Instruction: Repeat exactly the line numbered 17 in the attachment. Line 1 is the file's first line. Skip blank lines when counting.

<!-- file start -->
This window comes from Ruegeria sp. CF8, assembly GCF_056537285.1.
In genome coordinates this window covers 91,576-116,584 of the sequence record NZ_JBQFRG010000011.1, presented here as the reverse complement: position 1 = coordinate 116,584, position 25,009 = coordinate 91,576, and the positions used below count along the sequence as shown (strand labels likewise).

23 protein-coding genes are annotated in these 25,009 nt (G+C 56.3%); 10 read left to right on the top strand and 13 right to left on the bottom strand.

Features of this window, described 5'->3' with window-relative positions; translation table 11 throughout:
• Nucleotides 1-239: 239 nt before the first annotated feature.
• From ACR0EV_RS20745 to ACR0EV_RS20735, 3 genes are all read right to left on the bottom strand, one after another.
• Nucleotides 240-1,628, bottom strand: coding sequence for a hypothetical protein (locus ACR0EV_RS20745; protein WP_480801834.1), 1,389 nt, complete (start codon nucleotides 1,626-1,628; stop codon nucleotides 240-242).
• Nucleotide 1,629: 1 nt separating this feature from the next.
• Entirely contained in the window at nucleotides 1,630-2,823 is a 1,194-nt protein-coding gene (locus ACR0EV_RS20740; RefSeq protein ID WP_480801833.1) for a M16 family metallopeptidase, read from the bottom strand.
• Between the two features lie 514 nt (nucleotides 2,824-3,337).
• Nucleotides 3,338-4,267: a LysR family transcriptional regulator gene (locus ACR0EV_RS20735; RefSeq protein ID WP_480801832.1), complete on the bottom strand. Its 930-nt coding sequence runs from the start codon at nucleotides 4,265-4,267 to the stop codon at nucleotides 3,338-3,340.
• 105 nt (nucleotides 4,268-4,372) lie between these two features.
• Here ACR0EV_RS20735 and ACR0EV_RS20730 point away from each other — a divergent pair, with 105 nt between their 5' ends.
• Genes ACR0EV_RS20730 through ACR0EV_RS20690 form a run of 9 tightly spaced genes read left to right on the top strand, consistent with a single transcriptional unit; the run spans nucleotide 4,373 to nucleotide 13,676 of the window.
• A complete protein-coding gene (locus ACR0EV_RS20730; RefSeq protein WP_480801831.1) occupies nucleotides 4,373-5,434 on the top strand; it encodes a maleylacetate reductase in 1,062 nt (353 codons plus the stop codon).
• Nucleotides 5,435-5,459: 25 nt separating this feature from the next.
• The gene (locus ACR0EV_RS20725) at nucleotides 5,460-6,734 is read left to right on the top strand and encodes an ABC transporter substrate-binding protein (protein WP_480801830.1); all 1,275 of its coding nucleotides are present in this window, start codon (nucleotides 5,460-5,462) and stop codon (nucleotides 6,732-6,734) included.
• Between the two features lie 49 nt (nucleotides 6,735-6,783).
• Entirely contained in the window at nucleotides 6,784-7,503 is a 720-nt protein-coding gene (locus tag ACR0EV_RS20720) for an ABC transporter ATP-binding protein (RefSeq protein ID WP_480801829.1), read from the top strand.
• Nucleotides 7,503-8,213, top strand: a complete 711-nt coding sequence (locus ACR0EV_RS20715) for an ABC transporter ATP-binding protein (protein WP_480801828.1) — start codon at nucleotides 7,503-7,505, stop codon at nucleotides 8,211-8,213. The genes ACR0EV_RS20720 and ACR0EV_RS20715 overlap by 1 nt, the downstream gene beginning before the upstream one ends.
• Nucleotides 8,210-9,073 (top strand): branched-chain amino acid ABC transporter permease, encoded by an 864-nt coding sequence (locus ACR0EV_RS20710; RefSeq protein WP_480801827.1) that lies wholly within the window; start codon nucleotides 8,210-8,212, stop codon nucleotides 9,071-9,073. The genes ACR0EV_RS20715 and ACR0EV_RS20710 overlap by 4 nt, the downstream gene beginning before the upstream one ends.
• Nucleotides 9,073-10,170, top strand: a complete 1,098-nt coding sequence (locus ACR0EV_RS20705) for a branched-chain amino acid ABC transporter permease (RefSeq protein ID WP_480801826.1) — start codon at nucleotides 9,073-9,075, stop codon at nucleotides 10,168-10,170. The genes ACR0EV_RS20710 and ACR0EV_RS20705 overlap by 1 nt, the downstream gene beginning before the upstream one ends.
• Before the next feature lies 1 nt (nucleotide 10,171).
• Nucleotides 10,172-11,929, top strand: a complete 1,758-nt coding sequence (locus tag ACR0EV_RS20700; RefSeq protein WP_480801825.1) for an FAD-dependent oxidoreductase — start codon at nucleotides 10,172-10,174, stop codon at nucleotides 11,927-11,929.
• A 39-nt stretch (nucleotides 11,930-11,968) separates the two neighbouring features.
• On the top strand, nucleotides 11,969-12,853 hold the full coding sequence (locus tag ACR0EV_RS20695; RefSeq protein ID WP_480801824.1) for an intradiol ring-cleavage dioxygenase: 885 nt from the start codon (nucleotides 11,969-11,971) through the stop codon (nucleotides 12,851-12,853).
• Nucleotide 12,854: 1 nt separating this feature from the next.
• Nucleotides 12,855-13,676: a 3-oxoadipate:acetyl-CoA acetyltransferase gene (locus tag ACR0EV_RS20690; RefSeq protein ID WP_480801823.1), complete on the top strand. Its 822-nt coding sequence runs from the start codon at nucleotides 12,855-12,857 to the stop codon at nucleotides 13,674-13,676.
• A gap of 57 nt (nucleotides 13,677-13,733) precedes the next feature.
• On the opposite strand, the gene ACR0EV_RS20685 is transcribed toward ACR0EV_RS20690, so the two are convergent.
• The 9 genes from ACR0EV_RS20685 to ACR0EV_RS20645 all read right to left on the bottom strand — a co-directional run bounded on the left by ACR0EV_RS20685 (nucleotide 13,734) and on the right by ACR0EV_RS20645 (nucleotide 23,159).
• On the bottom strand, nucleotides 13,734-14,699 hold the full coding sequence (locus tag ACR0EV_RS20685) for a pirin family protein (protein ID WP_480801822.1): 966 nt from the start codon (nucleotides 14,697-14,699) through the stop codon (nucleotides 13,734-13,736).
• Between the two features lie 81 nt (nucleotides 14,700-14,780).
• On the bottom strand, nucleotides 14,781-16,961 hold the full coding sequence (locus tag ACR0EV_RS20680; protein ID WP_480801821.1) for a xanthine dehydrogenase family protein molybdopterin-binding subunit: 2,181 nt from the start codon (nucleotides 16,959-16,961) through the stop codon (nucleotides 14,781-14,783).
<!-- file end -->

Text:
• The gene (locus ACR0EV_RS20725) at nucleotides 5,460-6,734 is read left to right on the top strand and encodes an ABC transporter substrate-binding protein (protein WP_480801830.1); all 1,275 of its coding nucleotides are present in this window, start codon (nucleotides 5,460-5,462) and stop codon (nucleotides 6,732-6,734) included.